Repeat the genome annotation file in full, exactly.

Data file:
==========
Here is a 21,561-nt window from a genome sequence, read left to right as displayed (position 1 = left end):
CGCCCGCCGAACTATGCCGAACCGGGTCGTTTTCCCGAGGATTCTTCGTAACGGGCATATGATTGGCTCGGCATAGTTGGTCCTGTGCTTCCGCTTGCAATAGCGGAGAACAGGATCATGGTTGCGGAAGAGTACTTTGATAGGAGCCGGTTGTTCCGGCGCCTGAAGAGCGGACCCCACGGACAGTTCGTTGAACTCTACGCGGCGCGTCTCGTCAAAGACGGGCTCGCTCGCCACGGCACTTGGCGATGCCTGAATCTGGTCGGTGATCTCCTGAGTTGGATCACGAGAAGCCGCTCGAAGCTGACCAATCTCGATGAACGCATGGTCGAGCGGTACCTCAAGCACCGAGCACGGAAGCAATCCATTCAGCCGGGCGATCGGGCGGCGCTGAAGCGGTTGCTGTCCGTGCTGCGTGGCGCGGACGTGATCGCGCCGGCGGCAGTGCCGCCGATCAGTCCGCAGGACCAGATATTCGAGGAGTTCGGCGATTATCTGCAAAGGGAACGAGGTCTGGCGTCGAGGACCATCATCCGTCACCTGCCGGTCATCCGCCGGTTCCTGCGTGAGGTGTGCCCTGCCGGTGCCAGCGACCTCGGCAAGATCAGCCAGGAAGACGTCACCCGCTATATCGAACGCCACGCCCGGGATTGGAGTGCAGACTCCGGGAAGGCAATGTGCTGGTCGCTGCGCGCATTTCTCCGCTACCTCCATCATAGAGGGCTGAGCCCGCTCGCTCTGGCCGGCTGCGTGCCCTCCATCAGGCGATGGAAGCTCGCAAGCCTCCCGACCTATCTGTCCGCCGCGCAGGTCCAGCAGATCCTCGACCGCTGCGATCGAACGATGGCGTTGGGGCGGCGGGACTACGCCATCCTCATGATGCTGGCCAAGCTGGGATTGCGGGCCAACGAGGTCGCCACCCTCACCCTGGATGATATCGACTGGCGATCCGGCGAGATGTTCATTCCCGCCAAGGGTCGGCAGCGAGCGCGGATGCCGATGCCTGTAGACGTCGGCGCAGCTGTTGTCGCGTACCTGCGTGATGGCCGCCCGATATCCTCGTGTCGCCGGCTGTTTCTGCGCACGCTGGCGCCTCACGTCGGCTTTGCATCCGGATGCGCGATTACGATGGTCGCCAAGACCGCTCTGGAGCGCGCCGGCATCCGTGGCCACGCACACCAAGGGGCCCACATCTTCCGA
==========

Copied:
Here is a 21,561-nt window from a genome sequence, read left to right as displayed (position 1 = left end):
CGCCCGCCGAACTATGCCGAACCGGGTCGTTTTCCCGAGGATTCTTCGTAACGGGCATATGATTGGCTCGGCATAGTTGGTCCTGTGCTTCCGCTTGCAATAGCGGAGAACAGGATCATGGTTGCGGAAGAGTACTTTGATAGGAGCCGGTTGTTCCGGCGCCTGAAGAGCGGACCCCACGGACAGTTCGTTGAACTCTACGCGGCGCGTCTCGTCAAAGACGGGCTCGCTCGCCACGGCACTTGGCGATGCCTGAATCTGGTCGGTGATCTCCTGAGTTGGATCACGAGAAGCCGCTCGAAGCTGACCAATCTCGATGAACGCATGGTCGAGCGGTACCTCAAGCACCGAGCACGGAAGCAATCCATTCAGCCGGGCGATCGGGCGGCGCTGAAGCGGTTGCTGTCCGTGCTGCGTGGCGCGGACGTGATCGCGCCGGCGGCAGTGCCGCCGATCAGTCCGCAGGACCAGATATTCGAGGAGTTCGGCGATTATCTGCAAAGGGAACGAGGTCTGGCGTCGAGGACCATCATCCGTCACCTGCCGGTCATCCGCCGGTTCCTGCGTGAGGTGTGCCCTGCCGGTGCCAGCGACCTCGGCAAGATCAGCCAGGAAGACGTCACCCGCTATATCGAACGCCACGCCCGGGATTGGAGTGCAGACTCCGGGAAGGCAATGTGCTGGTCGCTGCGCGCATTTCTCCGCTACCTCCATCATAGAGGGCTGAGCCCGCTCGCTCTGGCCGGCTGCGTGCCCTCCATCAGGCGATGGAAGCTCGCAAGCCTCCCGACCTATCTGTCCGCCGCGCAGGTCCAGCAGATCCTCGACCGCTGCGATCGAACGATGGCGTTGGGGCGGCGGGACTACGCCATCCTCATGATGCTGGCCAAGCTGGGATTGCGGGCCAACGAGGTCGCCACCCTCACCCTGGATGATATCGACTGGCGATCCGGCGAGATGTTCATTCCCGCCAAGGGTCGGCAGCGAGCGCGGATGCCGATGCCTGTAGACGTCGGCGCAGCTGTTGTCGCGTACCTGCGTGATGGCCGCCCGATATCCTCGTGTCGCCGGCTGTTTCTGCGCACGCTGGCGCCTCACGTCGGCTTTGCATCCGGATGCGCGATTACGATGGTCGCCAAGACCGCTCTGGAGCGCGCCGGCATCCGTGGCCACGCACACCAAGGGGCCCACATCTTCCGA